As a baby and toddler, the child knows and understands too little of the environment. However, as a child learns more about the world, their fears and anxieties may increase. Some fears are about real things, and some are about things that do not exist.
The most common fears in middle childhood include:
- Fear of the dark
- Supernatural beings (such as ghosts and monsters)
- Separation or divorce of their parents (separation anxiety)
- Fear of meeting people
- Fear of dogs
4 most common fears in middle childhood
- Fear of the dark
- Many children are scared of being in a dark room or any other dark place. This can make them believe that a monster or ghost is under the bed when the light goes out. This fear can rob peaceful sleep in an otherwise healthy child. They can get up in the middle of the night and scream out of fear. This fear may be intensified if you expose your child to scary movies close to their bedtime.
- Separation anxiety
- Separation anxiety is common in this age group. A child is afraid to be left alone—they cannot stand being away from an attachment figure, such as a mother or father. They always express the need to be near their parents or caregivers. If left alone frequently, they can even develop physical problems such as stomachache. These youngsters might even be reluctant to attend a summer camp or even their school.
- Fear of meeting people
- Some children may avoid meeting people outside their family. This may keep them from making friends at school or in the neighborhood. They may avoid playing with other children or attending any social parties such as birthday parties.
- Fear of death
- When children develop an understanding of death, such as when they know that someone who dies never comes back, they may start fearing the idea of death. The knowledge that death is inevitable and everyone is going to leave this world can make kids constantly reel under the fear of death.
10 tips to help your child with any fear or anxiety
As a parent or caregiver, it may be distressing for you to watch your child suffer from any type of constant fear or anxiety.
Here are a few ways in which you can help your child ward off these fears:
- Educate your child about death or war, and let them know they are free to ask any questions.
- Make them comfortable so that they feel free to share their fears with you. Ask them to pinpoint what exactly makes them fearful.
- Handle your child’s fear and anxieties with sympathy and understanding. Do not make fun of or dismiss your child’s feelings. Let your child know that you know how they feel about their fears.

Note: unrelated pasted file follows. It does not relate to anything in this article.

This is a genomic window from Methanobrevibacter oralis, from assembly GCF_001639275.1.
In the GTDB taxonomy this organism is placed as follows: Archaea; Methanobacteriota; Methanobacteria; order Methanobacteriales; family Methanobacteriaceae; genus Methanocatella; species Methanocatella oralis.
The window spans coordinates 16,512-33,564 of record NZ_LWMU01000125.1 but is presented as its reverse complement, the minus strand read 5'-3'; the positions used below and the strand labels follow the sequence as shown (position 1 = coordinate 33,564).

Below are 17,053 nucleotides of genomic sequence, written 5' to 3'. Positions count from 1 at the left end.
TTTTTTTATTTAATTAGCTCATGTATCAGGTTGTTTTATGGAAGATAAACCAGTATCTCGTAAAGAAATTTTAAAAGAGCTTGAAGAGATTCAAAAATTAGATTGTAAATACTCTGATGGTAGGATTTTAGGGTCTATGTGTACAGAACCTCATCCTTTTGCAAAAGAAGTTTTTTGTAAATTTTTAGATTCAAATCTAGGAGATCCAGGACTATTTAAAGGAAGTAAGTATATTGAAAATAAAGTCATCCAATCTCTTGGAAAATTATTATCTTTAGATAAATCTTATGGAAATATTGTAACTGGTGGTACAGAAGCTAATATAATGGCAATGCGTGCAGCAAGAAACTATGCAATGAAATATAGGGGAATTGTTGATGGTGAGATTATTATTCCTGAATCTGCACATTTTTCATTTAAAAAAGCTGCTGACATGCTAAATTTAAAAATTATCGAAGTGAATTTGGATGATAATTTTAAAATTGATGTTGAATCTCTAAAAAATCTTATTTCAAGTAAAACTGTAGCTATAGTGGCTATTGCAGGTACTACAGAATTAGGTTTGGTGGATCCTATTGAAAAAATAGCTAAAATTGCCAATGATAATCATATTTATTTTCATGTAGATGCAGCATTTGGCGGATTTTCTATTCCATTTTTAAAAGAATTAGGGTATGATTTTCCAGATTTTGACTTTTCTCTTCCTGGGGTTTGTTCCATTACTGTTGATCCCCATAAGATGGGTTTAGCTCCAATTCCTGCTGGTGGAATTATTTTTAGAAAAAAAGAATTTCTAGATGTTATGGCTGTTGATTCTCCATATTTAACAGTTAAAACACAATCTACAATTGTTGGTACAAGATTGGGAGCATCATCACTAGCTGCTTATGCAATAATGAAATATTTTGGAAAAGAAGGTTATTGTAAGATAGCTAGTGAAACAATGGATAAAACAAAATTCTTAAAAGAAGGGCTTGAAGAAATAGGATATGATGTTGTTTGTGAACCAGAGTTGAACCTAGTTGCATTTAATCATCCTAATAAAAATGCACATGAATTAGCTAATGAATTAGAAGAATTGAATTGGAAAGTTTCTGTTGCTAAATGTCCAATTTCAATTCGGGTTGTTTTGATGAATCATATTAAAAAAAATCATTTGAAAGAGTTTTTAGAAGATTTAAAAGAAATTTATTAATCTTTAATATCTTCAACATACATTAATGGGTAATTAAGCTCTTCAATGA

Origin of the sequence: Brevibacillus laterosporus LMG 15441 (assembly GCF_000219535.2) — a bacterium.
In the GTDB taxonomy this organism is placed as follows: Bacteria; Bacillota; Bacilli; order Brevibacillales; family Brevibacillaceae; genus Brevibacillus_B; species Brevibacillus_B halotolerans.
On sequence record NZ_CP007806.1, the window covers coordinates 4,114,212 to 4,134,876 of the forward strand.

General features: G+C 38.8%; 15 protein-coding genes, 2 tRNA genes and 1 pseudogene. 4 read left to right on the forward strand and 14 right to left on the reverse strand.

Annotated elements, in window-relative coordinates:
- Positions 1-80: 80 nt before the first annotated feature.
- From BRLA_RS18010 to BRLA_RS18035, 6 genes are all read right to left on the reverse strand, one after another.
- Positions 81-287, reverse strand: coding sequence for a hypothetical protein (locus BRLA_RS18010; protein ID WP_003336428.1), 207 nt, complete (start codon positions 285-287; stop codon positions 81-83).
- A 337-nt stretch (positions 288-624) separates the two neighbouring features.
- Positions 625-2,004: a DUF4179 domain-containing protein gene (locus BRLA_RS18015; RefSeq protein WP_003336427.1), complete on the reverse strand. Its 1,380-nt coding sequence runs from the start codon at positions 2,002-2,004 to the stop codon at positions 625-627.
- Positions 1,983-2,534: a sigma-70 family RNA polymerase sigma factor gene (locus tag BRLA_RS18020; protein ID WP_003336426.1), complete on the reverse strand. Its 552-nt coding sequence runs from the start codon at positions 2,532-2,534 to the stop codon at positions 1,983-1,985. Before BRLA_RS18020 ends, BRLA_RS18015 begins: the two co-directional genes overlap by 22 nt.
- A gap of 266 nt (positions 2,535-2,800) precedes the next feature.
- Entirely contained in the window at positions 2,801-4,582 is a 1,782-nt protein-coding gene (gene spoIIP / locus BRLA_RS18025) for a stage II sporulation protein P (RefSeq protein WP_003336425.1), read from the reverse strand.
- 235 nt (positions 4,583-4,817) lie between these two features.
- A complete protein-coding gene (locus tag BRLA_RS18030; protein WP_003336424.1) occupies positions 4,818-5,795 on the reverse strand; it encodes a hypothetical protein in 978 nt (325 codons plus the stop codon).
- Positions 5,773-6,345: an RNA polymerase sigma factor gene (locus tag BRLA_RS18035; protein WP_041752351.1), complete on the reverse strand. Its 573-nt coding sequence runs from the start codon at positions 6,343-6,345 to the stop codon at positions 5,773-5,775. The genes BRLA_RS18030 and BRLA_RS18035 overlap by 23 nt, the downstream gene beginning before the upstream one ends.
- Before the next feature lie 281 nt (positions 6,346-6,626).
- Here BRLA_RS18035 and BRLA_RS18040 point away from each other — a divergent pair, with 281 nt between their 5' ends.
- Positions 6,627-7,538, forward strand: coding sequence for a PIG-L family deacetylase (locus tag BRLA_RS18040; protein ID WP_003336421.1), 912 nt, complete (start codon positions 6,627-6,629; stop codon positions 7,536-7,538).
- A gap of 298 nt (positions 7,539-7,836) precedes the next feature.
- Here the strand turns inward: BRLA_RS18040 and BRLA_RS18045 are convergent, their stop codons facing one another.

- Start exposing your child gradually to the object or thing they fear. For example, if they fear dogs, perhaps start making them comfortable by showing pictures of the dog getting along with humans. Make them come closer to a gentle, small dog that is tied to some pole. Let them stand and observe the dog. You can touch the dog so that they know there is nothing to be afraid of the animal.
- If your child is fearful of burglars intruding at home, make sure you involve them in making the home secure. Show them the security measures around the house, such as locks. Ask them to shut and lock their bedroom window every night.
- If your child is afraid of the dark, install a dim light in your child’s room, or let some light from the hallway lit their room. You can put a lamp by their bedside so they can switch on the light themselves before going to sleep.
- If your child is scared of monsters or ghosts at night, reassure them that there is no such thing that exists and that they are safe. Do not check the cupboards or under the bed to show them there are no monsters. This may make them believe monsters do exist but currently they are not there—which means they may think that these supernatural things can come when they are alone.
- Make sure whatever they read or watch on the television or smartphone is appropriate for their age. News footage about wars, scary movies, or scary books is frightening for a child, which can give them nightmares and make them difficult to sleep peacefully at night.
- Fears and anxiety make your child stressed. Regular exercise helps reduce stress levels. Encourage your child to indulge in physical activities during the day. Let them play with other kids in the garden, encourage them to ride a bicycle, or enroll them in a swimming class.
- Look for books that talk about managing childhood fears, both for the parents and child. There are plenty in the market. Read them. You may find useful practical tips that you can apply in daily life to ease your child’s anxiety.
If you are unable to handle your child’s fear or anxieties on your own, take the help of a child counselor, therapist, psychologist, or psychiatrist.
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